However, in spite of this early appreciation of coffee, Viennese coffee culture didn’t really explode until the 19th century when Viennese-style coffee houses opened in Prague, Zagreb, Verona, Trieste and Venice. Large rooms, red-velvet seats and magnificent chandeliers were the typical features for any prestigious coffee house.
After WWI, jazz music came to the coffee houses, and during the world economic crisis of the 1930s, coffee houses were hot spots for black market goods that were exchanged secretly under the tables.
Vienna coffee houses were in full swing until 1950 when Italian-style espresso bars became the new, hip place to hang out, and the Viennese-styled cafés became old-fashioned.
The “Italian” trend lasted until the 1982, during which many long-established coffee houses, like Café Herrenhof, unfortunately closed forever. Luckily, in 1983 Viennese coffee houses celebrated their 300-year anniversary, which sparked a kind of renaissance of the Vienna coffee house culture.
Today, the Vienna coffee house culture is alive and well and even recognized by UNESCO as an “intangible cultural heritage”.
Where to find a real Vienna coffee house
Luckily some of the old classic places still exist; here’s a list of where to enjoy your coffee in grand historic style:
Universitätsring 4, 1010 Vienna
This café was founded in 1873 and has seen many celebrities in its glorious past, including neurologist Sigmund Freud; actors Marlene Dietrich, Romy Schneider and Burt Lancaster; artist Oskar Kokoschka; writers Peter Altenberg and Thomas Mann; the Dutch Queen Juliane; singer and songwriter Sir Paul McCartney and most recently, politician Hillary Clinton. It’s also a favorite for local journalists and has become a popular location for press conferences. Having last been renovated in 1929, its interior is officially “protected” as an historic landmark, and today, Café Landtmann is regarded as one of Vienna’s most elegant coffee houses.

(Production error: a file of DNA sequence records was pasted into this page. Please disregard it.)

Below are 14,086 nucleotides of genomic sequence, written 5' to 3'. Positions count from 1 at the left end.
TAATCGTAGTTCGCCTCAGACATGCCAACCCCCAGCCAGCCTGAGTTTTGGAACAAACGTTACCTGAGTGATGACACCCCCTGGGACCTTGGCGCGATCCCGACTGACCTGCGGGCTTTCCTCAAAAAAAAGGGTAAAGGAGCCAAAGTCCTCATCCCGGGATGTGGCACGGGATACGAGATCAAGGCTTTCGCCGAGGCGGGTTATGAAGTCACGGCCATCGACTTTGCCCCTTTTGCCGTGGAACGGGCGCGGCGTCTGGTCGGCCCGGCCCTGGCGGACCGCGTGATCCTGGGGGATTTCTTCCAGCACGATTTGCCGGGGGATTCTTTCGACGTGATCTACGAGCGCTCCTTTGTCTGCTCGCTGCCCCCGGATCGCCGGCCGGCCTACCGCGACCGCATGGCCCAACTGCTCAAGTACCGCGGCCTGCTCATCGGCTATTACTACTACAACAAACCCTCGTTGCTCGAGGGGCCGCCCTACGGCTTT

Funny little anecdote: In 2003, many celebrities said goodbye to the headwaiter Mr. Robert on his last day of work. One of them, Vienna’s mayor Michael Häupl, served Robert his coffee as a thank you for his many years of service and gave him an award for being the most popular, most discreet and most courteous waiter in all of Vienna.
Herrengasse 14, 1010 Vienna
This café was established in 1876 in the building of the former bank and stock exchange and showcases a beautiful Tuscan neo-renaissance style. It became one of the most important meeting places for intellectuals after Café Griensteidl was demolished in 1897, and its patrons included neurologist Sigmund Freud; writers Franz Kafka, Stefan Zweig and Peter Altenberg (who listed Café Central as his official residency) and actor Hugo von Hofmannsthal. Guests could choose from 250 newspapers in 22 languages, and until 1938 it was nicknamed the “chess university”. This intellectual heaven came to a halt in 1943, when the columned hall got partly destroyed. The café has been under monument protection since 1975, when it reopened. After extensive renovations in 1986, it’s now a popular hangout for tourists as well as locals.
Operngasse 7, 1010 Vienna